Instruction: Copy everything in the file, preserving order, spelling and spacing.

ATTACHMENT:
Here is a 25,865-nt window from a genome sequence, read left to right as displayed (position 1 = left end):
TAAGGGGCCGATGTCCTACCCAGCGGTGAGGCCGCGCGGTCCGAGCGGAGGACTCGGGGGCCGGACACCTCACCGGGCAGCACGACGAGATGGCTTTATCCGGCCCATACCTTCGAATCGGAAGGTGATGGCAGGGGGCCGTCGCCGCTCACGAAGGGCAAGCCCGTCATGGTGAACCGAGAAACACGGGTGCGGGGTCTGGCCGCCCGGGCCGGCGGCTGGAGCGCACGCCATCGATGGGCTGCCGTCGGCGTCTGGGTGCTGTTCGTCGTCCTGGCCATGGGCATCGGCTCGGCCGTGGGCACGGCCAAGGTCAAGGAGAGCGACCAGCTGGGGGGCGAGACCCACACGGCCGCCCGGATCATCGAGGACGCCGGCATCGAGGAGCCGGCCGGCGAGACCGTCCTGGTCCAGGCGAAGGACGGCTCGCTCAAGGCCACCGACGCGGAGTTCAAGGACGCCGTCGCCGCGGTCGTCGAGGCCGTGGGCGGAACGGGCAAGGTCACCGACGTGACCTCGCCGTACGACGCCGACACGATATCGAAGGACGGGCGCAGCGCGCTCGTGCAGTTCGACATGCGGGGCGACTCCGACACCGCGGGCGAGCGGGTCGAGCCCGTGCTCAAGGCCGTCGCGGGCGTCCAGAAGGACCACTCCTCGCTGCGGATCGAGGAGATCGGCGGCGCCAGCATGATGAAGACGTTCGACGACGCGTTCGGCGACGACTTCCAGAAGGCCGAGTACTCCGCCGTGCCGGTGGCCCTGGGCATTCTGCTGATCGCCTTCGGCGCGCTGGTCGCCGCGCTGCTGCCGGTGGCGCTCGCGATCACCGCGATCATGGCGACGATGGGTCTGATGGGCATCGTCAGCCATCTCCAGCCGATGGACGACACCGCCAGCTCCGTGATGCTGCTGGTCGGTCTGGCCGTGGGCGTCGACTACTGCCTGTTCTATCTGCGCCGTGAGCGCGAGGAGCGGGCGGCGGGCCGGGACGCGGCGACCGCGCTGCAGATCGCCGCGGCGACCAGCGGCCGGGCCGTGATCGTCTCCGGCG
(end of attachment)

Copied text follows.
Here is a 25,865-nt window from a genome sequence, read left to right as displayed (position 1 = left end):
TAAGGGGCCGATGTCCTACCCAGCGGTGAGGCCGCGCGGTCCGAGCGGAGGACTCGGGGGCCGGACACCTCACCGGGCAGCACGACGAGATGGCTTTATCCGGCCCATACCTTCGAATCGGAAGGTGATGGCAGGGGGCCGTCGCCGCTCACGAAGGGCAAGCCCGTCATGGTGAACCGAGAAACACGGGTGCGGGGTCTGGCCGCCCGGGCCGGCGGCTGGAGCGCACGCCATCGATGGGCTGCCGTCGGCGTCTGGGTGCTGTTCGTCGTCCTGGCCATGGGCATCGGCTCGGCCGTGGGCACGGCCAAGGTCAAGGAGAGCGACCAGCTGGGGGGCGAGACCCACACGGCCGCCCGGATCATCGAGGACGCCGGCATCGAGGAGCCGGCCGGCGAGACCGTCCTGGTCCAGGCGAAGGACGGCTCGCTCAAGGCCACCGACGCGGAGTTCAAGGACGCCGTCGCCGCGGTCGTCGAGGCCGTGGGCGGAACGGGCAAGGTCACCGACGTGACCTCGCCGTACGACGCCGACACGATATCGAAGGACGGGCGCAGCGCGCTCGTGCAGTTCGACATGCGGGGCGACTCCGACACCGCGGGCGAGCGGGTCGAGCCCGTGCTCAAGGCCGTCGCGGGCGTCCAGAAGGACCACTCCTCGCTGCGGATCGAGGAGATCGGCGGCGCCAGCATGATGAAGACGTTCGACGACGCGTTCGGCGACGACTTCCAGAAGGCCGAGTACTCCGCCGTGCCGGTGGCCCTGGGCATTCTGCTGATCGCCTTCGGCGCGCTGGTCGCCGCGCTGCTGCCGGTGGCGCTCGCGATCACCGCGATCATGGCGACGATGGGTCTGATGGGCATCGTCAGCCATCTCCAGCCGATGGACGACACCGCCAGCTCCGTGATGCTGCTGGTCGGTCTGGCCGTGGGCGTCGACTACTGCCTGTTCTATCTGCGCCGTGAGCGCGAGGAGCGGGCGGCGGGCCGGGACGCGGCGACCGCGCTGCAGATCGCCGCGGCGACCAGCGGCCGGGCCGTGATCGTCTCCGGCG